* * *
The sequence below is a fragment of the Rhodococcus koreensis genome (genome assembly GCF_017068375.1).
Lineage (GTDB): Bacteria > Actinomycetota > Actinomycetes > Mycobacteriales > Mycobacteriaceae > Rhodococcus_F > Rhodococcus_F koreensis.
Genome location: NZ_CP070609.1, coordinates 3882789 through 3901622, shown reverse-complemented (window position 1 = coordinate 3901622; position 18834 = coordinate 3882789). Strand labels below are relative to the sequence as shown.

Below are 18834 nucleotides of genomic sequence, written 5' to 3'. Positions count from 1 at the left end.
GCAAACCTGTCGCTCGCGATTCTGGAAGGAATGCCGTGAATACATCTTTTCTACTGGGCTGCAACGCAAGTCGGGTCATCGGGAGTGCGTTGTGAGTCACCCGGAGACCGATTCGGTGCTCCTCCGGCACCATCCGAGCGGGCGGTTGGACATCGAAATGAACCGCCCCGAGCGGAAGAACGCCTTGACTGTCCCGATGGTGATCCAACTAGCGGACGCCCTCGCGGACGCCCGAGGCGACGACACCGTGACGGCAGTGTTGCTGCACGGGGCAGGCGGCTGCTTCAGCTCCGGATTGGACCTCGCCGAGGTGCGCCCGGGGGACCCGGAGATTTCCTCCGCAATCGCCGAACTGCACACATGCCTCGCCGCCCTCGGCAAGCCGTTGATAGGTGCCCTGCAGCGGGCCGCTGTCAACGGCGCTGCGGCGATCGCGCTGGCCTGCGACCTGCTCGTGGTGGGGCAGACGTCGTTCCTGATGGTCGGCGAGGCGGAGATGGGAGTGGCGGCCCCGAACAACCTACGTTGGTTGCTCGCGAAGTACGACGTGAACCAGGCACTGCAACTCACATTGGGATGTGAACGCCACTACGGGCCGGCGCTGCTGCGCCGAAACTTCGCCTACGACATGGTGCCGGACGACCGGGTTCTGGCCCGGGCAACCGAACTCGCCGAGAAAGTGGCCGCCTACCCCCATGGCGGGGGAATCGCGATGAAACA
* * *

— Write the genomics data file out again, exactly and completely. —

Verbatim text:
The sequence below is a fragment of the Rhodococcus koreensis genome (genome assembly GCF_017068375.1).
Lineage (GTDB): Bacteria > Actinomycetota > Actinomycetes > Mycobacteriales > Mycobacteriaceae > Rhodococcus_F > Rhodococcus_F koreensis.
Genome location: NZ_CP070609.1, coordinates 3882789 through 3901622, shown reverse-complemented (window position 1 = coordinate 3901622; position 18834 = coordinate 3882789). Strand labels below are relative to the sequence as shown.

Below are 18834 nucleotides of genomic sequence, written 5' to 3'. Positions count from 1 at the left end.
GCAAACCTGTCGCTCGCGATTCTGGAAGGAATGCCGTGAATACATCTTTTCTACTGGGCTGCAACGCAAGTCGGGTCATCGGGAGTGCGTTGTGAGTCACCCGGAGACCGATTCGGTGCTCCTCCGGCACCATCCGAGCGGGCGGTTGGACATCGAAATGAACCGCCCCGAGCGGAAGAACGCCTTGACTGTCCCGATGGTGATCCAACTAGCGGACGCCCTCGCGGACGCCCGAGGCGACGACACCGTGACGGCAGTGTTGCTGCACGGGGCAGGCGGCTGCTTCAGCTCCGGATTGGACCTCGCCGAGGTGCGCCCGGGGGACCCGGAGATTTCCTCCGCAATCGCCGAACTGCACACATGCCTCGCCGCCCTCGGCAAGCCGTTGATAGGTGCCCTGCAGCGGGCCGCTGTCAACGGCGCTGCGGCGATCGCGCTGGCCTGCGACCTGCTCGTGGTGGGGCAGACGTCGTTCCTGATGGTCGGCGAGGCGGAGATGGGAGTGGCGGCCCCGAACAACCTACGTTGGTTGCTCGCGAAGTACGACGTGAACCAGGCACTGCAACTCACATTGGGATGTGAACGCCACTACGGGCCGGCGCTGCTGCGCCGAAACTTCGCCTACGACATGGTGCCGGACGACCGGGTTCTGGCCCGGGCAACCGAACTCGCCGAGAAAGTGGCCGCCTACCCCCATGGCGGGGGAATCGCGATGAAACA